iPhone app allows public to track cassowary
QUEENSLAND SCIENTISTS HAVE appealed to the public to lend their eyes and iPhones to the critical cause of the endangered southern cassowary. It is estimated there are less than 1500 left in the wild.
The cassowary, a large flightless bird native to tropical Queensland, is in crisis because of habitat loss. More information on the bird’s movements is needed to better understand its biological needs and to develop an evidence-based recovery plan.
Website for cassowary
Scientists from the University of Queensland have collaborated with Australian Geographic, Queensland Parks and Wildlife and Rainforest Rescue to launch a website (available here) where the public can upload footage of the birds, record their position using Google Maps and log their details using an iPhone application.
The project, funded in part by the Australian Geographic Society, is being spearheaded by Dr Hamish Campbell, an expert in tracking animals. “The novel thing about the iPhone application is that people can log a bird’s location even when they are out of mobile phone range,” Hamish says. Given that cassowaries typically reside in forests, the ability to record movement in these remote areas is a vital development.
Unifying the database
According to him, there is little recorded data about the Cassowary’s ecology and most information is anecdotal. “We’re trying to minimise the error in the data; get everyone using the same technology and unify the database throughout the wet tropics.”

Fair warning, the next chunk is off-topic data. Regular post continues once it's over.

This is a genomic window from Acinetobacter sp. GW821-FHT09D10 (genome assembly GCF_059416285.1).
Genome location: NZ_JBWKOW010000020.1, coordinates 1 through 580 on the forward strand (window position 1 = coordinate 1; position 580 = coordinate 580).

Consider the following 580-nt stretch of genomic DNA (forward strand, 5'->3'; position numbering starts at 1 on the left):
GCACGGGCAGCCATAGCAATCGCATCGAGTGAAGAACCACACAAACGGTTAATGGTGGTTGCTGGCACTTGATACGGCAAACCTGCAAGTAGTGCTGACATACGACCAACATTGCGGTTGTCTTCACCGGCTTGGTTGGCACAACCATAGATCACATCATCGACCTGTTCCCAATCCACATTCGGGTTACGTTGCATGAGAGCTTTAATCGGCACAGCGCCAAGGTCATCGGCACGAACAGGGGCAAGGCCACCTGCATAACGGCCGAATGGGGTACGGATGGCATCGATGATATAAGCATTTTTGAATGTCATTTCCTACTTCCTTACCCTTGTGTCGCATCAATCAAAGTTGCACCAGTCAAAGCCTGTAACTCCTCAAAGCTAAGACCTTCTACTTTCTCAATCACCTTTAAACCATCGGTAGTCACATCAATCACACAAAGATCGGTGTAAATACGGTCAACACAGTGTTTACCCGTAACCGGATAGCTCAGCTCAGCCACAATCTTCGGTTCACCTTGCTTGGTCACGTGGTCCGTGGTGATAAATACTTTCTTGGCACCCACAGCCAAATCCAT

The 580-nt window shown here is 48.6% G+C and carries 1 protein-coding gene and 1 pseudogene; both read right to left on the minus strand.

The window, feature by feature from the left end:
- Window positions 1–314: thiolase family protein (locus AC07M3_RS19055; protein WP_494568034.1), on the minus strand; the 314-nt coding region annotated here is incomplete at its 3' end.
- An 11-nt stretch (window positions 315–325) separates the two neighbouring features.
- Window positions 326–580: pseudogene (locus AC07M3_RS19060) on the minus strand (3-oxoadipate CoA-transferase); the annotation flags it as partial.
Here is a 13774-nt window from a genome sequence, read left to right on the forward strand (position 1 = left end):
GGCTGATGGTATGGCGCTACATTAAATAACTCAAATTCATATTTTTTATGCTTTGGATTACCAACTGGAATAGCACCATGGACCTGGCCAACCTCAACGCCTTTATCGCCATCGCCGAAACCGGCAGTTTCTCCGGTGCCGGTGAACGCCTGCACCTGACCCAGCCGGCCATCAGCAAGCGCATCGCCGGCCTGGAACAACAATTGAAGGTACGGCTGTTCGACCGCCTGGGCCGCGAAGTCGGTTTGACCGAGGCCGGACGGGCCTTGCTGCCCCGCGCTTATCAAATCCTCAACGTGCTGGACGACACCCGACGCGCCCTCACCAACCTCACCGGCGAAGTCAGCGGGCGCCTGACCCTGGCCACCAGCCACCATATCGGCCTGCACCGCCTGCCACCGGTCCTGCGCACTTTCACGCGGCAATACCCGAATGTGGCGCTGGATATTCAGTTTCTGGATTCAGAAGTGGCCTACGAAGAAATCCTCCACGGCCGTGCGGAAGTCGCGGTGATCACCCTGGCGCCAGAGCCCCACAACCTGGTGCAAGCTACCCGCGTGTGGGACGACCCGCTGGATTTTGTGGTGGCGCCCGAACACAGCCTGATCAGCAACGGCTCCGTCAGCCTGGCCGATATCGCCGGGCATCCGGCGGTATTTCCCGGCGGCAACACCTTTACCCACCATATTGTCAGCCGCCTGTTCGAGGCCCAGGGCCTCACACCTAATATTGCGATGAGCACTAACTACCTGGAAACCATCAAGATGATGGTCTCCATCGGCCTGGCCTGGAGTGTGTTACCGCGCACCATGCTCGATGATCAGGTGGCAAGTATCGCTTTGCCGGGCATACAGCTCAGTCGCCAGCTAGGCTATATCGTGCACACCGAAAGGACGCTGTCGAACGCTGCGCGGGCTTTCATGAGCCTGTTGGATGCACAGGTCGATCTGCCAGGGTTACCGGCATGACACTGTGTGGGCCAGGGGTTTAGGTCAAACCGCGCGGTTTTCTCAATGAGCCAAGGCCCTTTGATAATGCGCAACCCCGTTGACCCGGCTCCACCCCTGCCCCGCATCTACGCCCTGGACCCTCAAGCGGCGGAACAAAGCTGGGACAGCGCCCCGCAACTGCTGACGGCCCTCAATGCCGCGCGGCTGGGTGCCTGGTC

The key demographic expected to use this new smartphone technology include local residents of cassowary hotspots, bushwalkers in Queensland’s wildlife parks and other nature enthusiasts keen to help conservation efforts.
Hamish and his team also managed to tag five cassowaries around Moresby National Park in Queensland. GPS dataloggers fitted to the birds’ legs will record their position every 30 minutes, providing important environmental and behavioural information.
Tagging can be problematic, given that cassowaries are notoriously shy and treacherous to handle. “Not only are they a dangerous animal but they are very fragile,” Hamish told Australian Geographic. It is key that the team’s logging technology now allows people to record a bird’s location from a safe distance.
Australian Geographic Society: Cassowary campaign
Project Cassowary: Eco-Lab